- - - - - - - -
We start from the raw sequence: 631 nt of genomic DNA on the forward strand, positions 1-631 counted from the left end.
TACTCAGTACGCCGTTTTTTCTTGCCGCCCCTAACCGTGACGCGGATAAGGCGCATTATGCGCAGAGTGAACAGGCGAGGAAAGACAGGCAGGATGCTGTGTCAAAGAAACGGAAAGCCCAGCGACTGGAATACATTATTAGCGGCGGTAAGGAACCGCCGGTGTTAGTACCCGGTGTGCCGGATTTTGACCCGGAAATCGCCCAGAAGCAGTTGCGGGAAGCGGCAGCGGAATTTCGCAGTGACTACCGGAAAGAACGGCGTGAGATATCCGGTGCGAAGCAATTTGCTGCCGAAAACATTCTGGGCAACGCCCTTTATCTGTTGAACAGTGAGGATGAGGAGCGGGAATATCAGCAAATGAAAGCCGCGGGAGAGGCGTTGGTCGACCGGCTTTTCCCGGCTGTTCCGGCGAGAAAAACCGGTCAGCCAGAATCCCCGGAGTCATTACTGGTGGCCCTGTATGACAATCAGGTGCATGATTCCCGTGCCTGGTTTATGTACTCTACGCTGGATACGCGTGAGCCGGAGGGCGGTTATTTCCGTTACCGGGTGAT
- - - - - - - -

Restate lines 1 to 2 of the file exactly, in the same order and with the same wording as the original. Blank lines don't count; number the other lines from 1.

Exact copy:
We start from the raw sequence: 631 nt of genomic DNA on the forward strand, positions 1-631 counted from the left end.
TACTCAGTACGCCGTTTTTTCTTGCCGCCCCTAACCGTGACGCGGATAAGGCGCATTATGCGCAGAGTGAACAGGCGAGGAAAGACAGGCAGGATGCTGTGTCAAAGAAACGGAAAGCCCAGCGACTGGAATACATTATTAGCGGCGGTAAGGAACCGCCGGTGTTAGTACCCGGTGTGCCGGATTTTGACCCGGAAATCGCCCAGAAGCAGTTGCGGGAAGCGGCAGCGGAATTTCGCAGTGACTACCGGAAAGAACGGCGTGAGATATCCGGTGCGAAGCAATTTGCTGCCGAAAACATTCTGGGCAACGCCCTTTATCTGTTGAACAGTGAGGATGAGGAGCGGGAATATCAGCAAATGAAAGCCGCGGGAGAGGCGTTGGTCGACCGGCTTTTCCCGGCTGTTCCGGCGAGAAAAACCGGTCAGCCAGAATCCCCGGAGTCATTACTGGTGGCCCTGTATGACAATCAGGTGCATGATTCCCGTGCCTGGTTTATGTACTCTACGCTGGATACGCGTGAGCCGGAGGGCGGTTATTTCCGTTACCGGGTGAT